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Indeterminacy and forecastability

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  • Ippei Fujiwara
  • Yasuo Hirose

Abstract

Recent studies document the deteriorating performance of forecasting models during the Great Moderation. This conversely implies that forecastability is higher in the preceding era, when the economy was unexpectedly volatile. We offer an explanation for this phenomenon in the context of equilibrium indeterminacy in dynamic stochastic general equilibrium models. First, we analytically show that a model under indeterminacy exhibits richer dynamics that can improve forecastability. Then, using a prototypical New Keynesian model, we numerically demonstrate that indeterminacy due to passive monetary policy can yield superior forecastability as long as the degree of uncertainty about sunspot fluctuations is relatively small.

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Paper provided by Federal Reserve Bank of Dallas in its series Globalization and Monetary Policy Institute Working Paper with number 91.

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Date of creation: 2011
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Handle: RePEc:fip:feddgw:91

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Keywords: Forecasting ; Mathematical models ; Monetary policy;

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  1. Peter Tulip, 2009. "Has the Economy Become More Predictable? Changes in Greenbook Forecast Accuracy," Journal of Money, Credit and Banking, Blackwell Publishing, vol. 41(6), pages 1217-1231, 09.
  2. Athanasios Orphanides & Simon van Norden, 2003. "The Reliability of Inflation Forecasts Based on Output Gap Estimates in Real Time," CIRANO Working Papers 2003s-01, CIRANO.
  3. Richard Clarida & Jordi Galí & Mark Gertler, 1997. "Monetary policy rules and macroeconomic stability: Evidence and some theory," Economics Working Papers 350, Department of Economics and Business, Universitat Pompeu Fabra, revised May 1999.
  4. Arturo Estrella, 2005. "Why Does the Yield Curve Predict Output and Inflation?," Economic Journal, Royal Economic Society, vol. 115(505), pages 722-744, 07.
  5. Thomas Lubik & Frank Schorfheide, 2002. "Testing for Indeterminacy:An Application to U.S. Monetary Policy," Economics Working Paper Archive 480, The Johns Hopkins University,Department of Economics, revised Jun 2003.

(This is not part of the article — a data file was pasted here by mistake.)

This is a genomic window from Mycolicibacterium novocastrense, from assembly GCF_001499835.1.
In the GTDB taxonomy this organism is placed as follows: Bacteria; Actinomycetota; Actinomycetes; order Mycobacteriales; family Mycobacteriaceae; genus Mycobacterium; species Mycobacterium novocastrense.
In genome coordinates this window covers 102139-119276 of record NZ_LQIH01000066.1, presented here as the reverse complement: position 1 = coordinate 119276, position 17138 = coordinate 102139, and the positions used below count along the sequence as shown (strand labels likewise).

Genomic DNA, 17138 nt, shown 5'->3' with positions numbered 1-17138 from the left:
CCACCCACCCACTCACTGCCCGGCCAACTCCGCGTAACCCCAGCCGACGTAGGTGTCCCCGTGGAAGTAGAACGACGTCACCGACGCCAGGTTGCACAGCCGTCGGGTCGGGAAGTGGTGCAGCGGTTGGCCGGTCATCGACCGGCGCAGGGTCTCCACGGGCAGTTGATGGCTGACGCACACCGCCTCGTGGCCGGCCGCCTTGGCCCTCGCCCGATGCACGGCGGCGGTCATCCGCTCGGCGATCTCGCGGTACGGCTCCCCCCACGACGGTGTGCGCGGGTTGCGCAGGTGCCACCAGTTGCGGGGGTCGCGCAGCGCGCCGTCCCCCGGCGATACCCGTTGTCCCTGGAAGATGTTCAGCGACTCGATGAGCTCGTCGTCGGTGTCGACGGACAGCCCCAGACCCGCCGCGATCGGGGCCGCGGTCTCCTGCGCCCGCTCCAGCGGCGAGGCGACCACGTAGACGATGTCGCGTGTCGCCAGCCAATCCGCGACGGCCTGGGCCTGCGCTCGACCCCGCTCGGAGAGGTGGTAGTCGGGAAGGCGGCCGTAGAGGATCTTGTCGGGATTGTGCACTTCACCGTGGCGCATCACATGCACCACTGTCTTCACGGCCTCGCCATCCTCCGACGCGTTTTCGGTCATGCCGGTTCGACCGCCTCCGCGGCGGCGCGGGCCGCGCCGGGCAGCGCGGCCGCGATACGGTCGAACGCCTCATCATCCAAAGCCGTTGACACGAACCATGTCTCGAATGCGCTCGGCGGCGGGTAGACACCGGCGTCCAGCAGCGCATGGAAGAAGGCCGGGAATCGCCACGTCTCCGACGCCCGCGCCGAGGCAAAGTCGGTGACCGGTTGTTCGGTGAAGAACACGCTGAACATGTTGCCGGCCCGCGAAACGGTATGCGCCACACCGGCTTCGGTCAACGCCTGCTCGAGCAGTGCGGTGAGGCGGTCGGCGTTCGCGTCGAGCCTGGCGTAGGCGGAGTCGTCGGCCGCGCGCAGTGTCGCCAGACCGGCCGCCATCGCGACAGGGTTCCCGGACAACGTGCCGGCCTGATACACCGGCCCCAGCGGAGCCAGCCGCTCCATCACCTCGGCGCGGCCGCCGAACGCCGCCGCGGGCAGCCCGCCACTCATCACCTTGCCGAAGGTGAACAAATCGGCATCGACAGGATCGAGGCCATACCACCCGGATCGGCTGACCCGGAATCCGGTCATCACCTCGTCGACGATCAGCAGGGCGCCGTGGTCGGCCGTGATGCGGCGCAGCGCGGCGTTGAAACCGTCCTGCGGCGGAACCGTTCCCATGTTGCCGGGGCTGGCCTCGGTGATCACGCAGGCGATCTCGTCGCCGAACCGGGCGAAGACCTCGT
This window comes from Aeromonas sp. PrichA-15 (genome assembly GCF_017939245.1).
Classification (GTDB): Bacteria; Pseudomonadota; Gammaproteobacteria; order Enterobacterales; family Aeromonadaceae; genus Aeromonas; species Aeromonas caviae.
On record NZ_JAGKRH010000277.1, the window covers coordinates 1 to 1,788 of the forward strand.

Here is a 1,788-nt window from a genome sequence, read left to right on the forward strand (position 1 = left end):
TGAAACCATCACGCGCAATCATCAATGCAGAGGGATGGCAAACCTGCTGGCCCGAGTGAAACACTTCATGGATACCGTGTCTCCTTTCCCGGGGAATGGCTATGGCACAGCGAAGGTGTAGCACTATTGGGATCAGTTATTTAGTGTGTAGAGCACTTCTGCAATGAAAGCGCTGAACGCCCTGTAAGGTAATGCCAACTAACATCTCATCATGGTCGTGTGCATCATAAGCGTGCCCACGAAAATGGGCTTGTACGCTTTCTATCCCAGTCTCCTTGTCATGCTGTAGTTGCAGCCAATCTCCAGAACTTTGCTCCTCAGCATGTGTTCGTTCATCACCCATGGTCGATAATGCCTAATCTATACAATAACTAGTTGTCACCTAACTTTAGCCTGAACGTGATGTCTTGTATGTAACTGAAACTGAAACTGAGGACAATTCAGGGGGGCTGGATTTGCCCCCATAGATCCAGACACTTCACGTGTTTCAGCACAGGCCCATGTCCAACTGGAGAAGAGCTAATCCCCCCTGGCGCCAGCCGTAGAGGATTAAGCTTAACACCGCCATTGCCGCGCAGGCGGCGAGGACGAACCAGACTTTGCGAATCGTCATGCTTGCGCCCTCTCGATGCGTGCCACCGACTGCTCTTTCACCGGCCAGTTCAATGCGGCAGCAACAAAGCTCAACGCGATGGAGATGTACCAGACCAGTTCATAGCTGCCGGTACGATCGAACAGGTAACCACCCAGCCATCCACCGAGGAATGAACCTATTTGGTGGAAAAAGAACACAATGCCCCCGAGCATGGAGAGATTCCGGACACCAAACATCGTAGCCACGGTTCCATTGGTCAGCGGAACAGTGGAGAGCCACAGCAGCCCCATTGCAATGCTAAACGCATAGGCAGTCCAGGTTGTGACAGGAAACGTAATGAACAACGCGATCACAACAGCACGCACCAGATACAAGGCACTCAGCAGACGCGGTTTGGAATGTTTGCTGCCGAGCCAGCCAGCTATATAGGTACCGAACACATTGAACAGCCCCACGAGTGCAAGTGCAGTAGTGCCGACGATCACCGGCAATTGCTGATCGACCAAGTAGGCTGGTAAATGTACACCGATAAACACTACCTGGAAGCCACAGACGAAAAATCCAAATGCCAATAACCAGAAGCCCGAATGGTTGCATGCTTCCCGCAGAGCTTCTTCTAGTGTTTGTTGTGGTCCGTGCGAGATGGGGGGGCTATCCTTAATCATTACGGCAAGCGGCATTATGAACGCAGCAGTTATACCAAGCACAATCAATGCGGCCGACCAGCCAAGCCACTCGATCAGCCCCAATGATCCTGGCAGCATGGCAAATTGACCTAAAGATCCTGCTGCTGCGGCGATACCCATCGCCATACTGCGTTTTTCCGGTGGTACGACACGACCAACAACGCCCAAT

6. Edge, Rochelle M & Gürkaynak, Refet S., 2010. "How Useful Are Estimated DSGE Model Forecasts for Central Bankers?," CEPR Discussion Papers 8158, C.E.P.R. Discussion Papers.
  7. Jeff Fuhrer & Giovanni Olivei & Geoffrey M. B. Tootell, 2009. "Empirical estimates of changing inflation dynamics," Working Papers 09-4, Federal Reserve Bank of Boston.
  8. Antonello D'Agostino & Domenico Giannone & Paolo Surico, 2005. "(Un)Predictability and Macroeconomic Stability," Macroeconomics 0510024, EconWPA.
  9. Yasuo Hirose, 2008. "Equilibrium Indeterminacy and Asset Price Fluctuation in Japan: A Bayesian Investigation," Journal of Money, Credit and Banking, Blackwell Publishing, vol. 40(5), pages 967-999, 08.
  10. Hirose, Yasuo, 2007. "Sunspot fluctuations ulnder zero nominal interest rates," Economics Letters, Elsevier, vol. 97(1), pages 39-45, October.
  11. Calvo, Guillermo A., 1983. "Staggered prices in a utility-maximizing framework," Journal of Monetary Economics, Elsevier, vol. 12(3), pages 383-398, September.
  12. Hirose, Yasuo, 2010. "Monetary policy and sunspot fluctuation in the U.S. and the Euro area," MPRA Paper 33693, University Library of Munich, Germany.
  13. Jonas D. M. Fisher & Chin Te Liu & Ruilin Zhou, 2002. "When can we forecast inflation?," Economic Perspectives, Federal Reserve Bank of Chicago, issue Q I, pages 32-44.
  14. Faust, Jon & Wright, Jonathan H., 2009. "Comparing Greenbook and Reduced Form Forecasts Using a Large Realtime Dataset," Journal of Business & Economic Statistics, American Statistical Association, vol. 27(4), pages 468-479.
  15. Carl E. Walsh, 2010. "Monetary Theory and Policy, Third Edition," MIT Press Books, The MIT Press, edition 3, volume 1, number 0262013770, December.
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